In a letter to Besso written in 1951, Einstein said that in 1905, he had discovered that light under certain circumstances is made from light particles. But he confessed that after half a century, he still didn’t understand it. He also discussed with his friend personal issues, such as about his estranged wife and their families and about Jewish identity.”
“They had exchanged dozens of postcards and letters from 1903 until Einstein’s death in 1955. Some remained with Besso’s family. Each is a gem.” Another unique item was a letter Einstein wrote from the US in January 1935 to his elder son Hans Albert in Switzerland. Having divorced his first wife Mileva, Einstein spoke about the health of his younger Edward, who suffered from mental illness, for which his mother sent his to a psychotherapist, apparently Sigmund Freud.”
Gutfreund noted that Einstein was apparently naïve in thinking not long before the beginning of World War II that war with Germany would not break out.
“From his handwritten manuscripts, you can see what Einstein crossed out and when he changed things. We have items that were not published but would become part of a future paper. He wrote a little note on the basic principle underlying the physics of the atomic bomb and nuclear reactors. In 1946, after the atom bomb was dropped on Japan, Einstein described in Science Illustrated a similar principle. He was worried about the effects of the bomb on humanity,” said Gutfreund.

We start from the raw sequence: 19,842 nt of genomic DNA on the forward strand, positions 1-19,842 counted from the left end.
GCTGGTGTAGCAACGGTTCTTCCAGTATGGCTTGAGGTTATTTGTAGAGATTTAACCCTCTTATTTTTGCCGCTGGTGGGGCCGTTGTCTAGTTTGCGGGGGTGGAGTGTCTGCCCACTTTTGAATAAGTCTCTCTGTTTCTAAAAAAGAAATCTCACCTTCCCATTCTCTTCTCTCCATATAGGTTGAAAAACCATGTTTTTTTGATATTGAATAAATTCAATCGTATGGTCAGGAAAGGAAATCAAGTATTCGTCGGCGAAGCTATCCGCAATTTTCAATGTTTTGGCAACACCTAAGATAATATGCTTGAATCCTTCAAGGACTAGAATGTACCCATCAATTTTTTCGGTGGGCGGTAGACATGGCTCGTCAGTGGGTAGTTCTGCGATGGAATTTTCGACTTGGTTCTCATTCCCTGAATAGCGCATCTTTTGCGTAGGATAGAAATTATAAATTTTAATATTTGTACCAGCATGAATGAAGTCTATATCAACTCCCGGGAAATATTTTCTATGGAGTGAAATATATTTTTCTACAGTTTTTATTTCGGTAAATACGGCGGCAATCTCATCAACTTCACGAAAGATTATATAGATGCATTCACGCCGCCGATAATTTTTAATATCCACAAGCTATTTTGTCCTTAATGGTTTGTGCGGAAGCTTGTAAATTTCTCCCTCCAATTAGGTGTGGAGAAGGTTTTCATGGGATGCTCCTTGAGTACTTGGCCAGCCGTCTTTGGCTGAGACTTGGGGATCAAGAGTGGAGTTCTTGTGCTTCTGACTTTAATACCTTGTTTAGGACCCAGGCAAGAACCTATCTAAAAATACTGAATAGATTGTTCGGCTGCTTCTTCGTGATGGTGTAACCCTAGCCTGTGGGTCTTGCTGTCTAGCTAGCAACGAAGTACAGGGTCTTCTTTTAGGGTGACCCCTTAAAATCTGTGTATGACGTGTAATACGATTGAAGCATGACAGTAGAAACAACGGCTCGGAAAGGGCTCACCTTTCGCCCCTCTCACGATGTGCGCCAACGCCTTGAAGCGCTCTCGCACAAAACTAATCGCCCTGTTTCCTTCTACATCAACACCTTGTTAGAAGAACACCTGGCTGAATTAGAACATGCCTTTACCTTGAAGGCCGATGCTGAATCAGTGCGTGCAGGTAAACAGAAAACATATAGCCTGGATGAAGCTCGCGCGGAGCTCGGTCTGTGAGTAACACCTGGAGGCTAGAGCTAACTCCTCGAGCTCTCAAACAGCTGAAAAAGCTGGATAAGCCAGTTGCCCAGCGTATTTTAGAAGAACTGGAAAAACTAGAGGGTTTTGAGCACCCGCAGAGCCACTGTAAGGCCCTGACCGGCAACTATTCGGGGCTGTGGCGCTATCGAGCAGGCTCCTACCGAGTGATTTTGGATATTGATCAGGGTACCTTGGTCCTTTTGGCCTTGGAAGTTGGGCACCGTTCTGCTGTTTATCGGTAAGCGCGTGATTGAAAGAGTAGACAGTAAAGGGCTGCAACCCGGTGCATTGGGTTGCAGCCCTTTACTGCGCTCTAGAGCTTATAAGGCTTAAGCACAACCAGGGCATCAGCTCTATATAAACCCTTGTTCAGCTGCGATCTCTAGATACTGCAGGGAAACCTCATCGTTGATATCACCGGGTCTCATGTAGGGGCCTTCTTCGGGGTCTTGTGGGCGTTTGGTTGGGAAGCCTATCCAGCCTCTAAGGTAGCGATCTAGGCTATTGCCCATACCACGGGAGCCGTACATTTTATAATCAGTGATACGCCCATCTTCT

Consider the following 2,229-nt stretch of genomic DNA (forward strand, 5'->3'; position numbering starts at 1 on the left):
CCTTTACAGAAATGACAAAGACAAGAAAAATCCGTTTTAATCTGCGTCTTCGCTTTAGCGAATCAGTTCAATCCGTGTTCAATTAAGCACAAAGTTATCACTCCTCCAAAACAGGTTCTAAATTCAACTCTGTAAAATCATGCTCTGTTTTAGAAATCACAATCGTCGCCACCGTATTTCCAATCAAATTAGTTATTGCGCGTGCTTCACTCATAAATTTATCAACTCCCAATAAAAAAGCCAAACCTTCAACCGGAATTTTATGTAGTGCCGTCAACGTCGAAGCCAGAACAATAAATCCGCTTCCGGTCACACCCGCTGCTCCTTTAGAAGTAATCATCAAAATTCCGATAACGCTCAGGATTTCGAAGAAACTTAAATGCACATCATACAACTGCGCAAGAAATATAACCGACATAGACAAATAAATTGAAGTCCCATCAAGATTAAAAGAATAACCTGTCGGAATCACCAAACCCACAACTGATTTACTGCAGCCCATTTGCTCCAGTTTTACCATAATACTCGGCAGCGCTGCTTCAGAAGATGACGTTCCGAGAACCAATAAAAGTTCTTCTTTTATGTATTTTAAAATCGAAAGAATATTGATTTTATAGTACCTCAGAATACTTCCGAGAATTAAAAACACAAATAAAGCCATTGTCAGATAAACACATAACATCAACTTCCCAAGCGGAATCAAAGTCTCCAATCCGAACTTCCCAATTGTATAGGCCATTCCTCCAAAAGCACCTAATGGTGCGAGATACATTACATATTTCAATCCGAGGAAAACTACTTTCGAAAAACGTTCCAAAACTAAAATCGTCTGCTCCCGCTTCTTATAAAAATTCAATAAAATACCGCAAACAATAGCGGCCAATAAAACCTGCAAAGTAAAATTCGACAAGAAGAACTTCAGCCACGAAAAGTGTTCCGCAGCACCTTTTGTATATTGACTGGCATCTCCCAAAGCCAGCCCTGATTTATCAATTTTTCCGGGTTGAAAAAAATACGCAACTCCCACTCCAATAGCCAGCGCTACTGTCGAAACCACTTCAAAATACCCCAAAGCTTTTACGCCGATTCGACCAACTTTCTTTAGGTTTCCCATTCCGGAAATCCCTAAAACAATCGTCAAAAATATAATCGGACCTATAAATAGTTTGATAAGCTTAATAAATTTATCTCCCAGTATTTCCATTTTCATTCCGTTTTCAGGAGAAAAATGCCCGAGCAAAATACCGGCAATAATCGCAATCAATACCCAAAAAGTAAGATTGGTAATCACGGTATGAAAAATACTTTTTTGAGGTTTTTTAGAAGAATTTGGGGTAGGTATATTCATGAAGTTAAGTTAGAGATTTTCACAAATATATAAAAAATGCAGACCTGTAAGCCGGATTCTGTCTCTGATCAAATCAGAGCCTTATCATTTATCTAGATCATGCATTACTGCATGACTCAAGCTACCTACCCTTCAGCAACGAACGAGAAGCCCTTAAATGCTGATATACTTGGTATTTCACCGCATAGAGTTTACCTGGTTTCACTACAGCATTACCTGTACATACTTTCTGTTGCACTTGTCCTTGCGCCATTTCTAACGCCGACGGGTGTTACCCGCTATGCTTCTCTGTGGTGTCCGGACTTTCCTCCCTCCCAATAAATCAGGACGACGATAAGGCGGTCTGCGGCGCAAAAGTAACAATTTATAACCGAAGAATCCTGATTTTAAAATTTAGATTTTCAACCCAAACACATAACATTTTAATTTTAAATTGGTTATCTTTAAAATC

“Many of the papers arrived loose and not in order. They still require original research. Today, we apply technology to get answers, such as analyzing the ink and the paper quality.”
A surprise guest at the press conference was Karen Cortell Reisman, who was born the same year that Einstein died 64 years ago. Today a professional training and speech coach and author in Dallas/Fort Worth, she has known since she was a child that her grandfather was a cousin of Einstein.
Her mother and father were married only a week before July 4, 1949, soon after they had immigrated from Europe to the U.S. They spent the day visiting cousin Albert in his Princeton office. Her mother was nervous about meeting him, as she was the outgoing type and her husband was a quiet, intellectual type who warned her not to scare the scientist by being too overwhelming, Reisman related.
“After she sat silently for several minutes, Einstein – in his baggy gray sweater and old trousers – stood up and put his arm on my mother’s shoulder. He said: ‘I am a normal human being like everyone else.’ And it calmed her down. They had a wonderful day together – three new immigrants from Europe after the war.”
Reisman herself obviously had never met Einstein, but as her parents hanged Einstein’s letters (albeit in cheap frames) on the wall, she was always aware of the connection. “I inherited from him my frizzy hair,” she joked.
Reismann presented to Gutfreund her own gift, a copy of the original photo of Einstein when he was in a car and tired of journalists following him – and sent copies of it to his relatives. He stuck his tongue out of them in the very famous photo. “I don’t mean this about you,” he told his cousins.